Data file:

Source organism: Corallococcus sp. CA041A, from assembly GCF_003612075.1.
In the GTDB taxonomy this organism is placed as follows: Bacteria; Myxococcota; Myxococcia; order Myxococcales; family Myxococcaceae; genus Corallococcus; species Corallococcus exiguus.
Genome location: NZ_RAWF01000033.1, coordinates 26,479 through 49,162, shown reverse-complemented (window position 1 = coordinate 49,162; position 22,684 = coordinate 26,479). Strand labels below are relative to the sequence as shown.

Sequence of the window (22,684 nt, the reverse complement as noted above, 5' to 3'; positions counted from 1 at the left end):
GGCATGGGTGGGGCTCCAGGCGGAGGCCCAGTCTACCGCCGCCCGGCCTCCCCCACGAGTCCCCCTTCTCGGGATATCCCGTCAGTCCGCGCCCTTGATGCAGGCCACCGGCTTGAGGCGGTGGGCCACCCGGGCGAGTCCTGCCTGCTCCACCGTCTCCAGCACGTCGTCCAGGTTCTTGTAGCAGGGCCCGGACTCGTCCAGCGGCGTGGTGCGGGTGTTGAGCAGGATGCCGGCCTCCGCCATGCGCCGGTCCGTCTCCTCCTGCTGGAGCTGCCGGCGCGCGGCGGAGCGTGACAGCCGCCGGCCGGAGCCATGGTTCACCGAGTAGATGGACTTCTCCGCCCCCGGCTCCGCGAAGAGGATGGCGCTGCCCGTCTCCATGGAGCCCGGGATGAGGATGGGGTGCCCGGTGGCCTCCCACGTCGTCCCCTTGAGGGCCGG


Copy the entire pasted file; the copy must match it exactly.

Source organism: Corallococcus sp. CA041A, from assembly GCF_003612075.1.
In the GTDB taxonomy this organism is placed as follows: Bacteria; Myxococcota; Myxococcia; order Myxococcales; family Myxococcaceae; genus Corallococcus; species Corallococcus exiguus.
Genome location: NZ_RAWF01000033.1, coordinates 26,479 through 49,162, shown reverse-complemented (window position 1 = coordinate 49,162; position 22,684 = coordinate 26,479). Strand labels below are relative to the sequence as shown.

Sequence of the window (22,684 nt, the reverse complement as noted above, 5' to 3'; positions counted from 1 at the left end):
GGCATGGGTGGGGCTCCAGGCGGAGGCCCAGTCTACCGCCGCCCGGCCTCCCCCACGAGTCCCCCTTCTCGGGATATCCCGTCAGTCCGCGCCCTTGATGCAGGCCACCGGCTTGAGGCGGTGGGCCACCCGGGCGAGTCCTGCCTGCTCCACCGTCTCCAGCACGTCGTCCAGGTTCTTGTAGCAGGGCCCGGACTCGTCCAGCGGCGTGGTGCGGGTGTTGAGCAGGATGCCGGCCTCCGCCATGCGCCGGTCCGTCTCCTCCTGCTGGAGCTGCCGGCGCGCGGCGGAGCGTGACAGCCGCCGGCCGGAGCCATGGTTCACCGAGTAGATGGACTTCTCCGCCCCCGGCTCCGCGAAGAGGATGGCGCTGCCCGTCTCCATGGAGCCCGGGATGAGGATGGGGTGCCCGGTGGCCTCCCACGTCGTCCCCTTGAGGGCCGG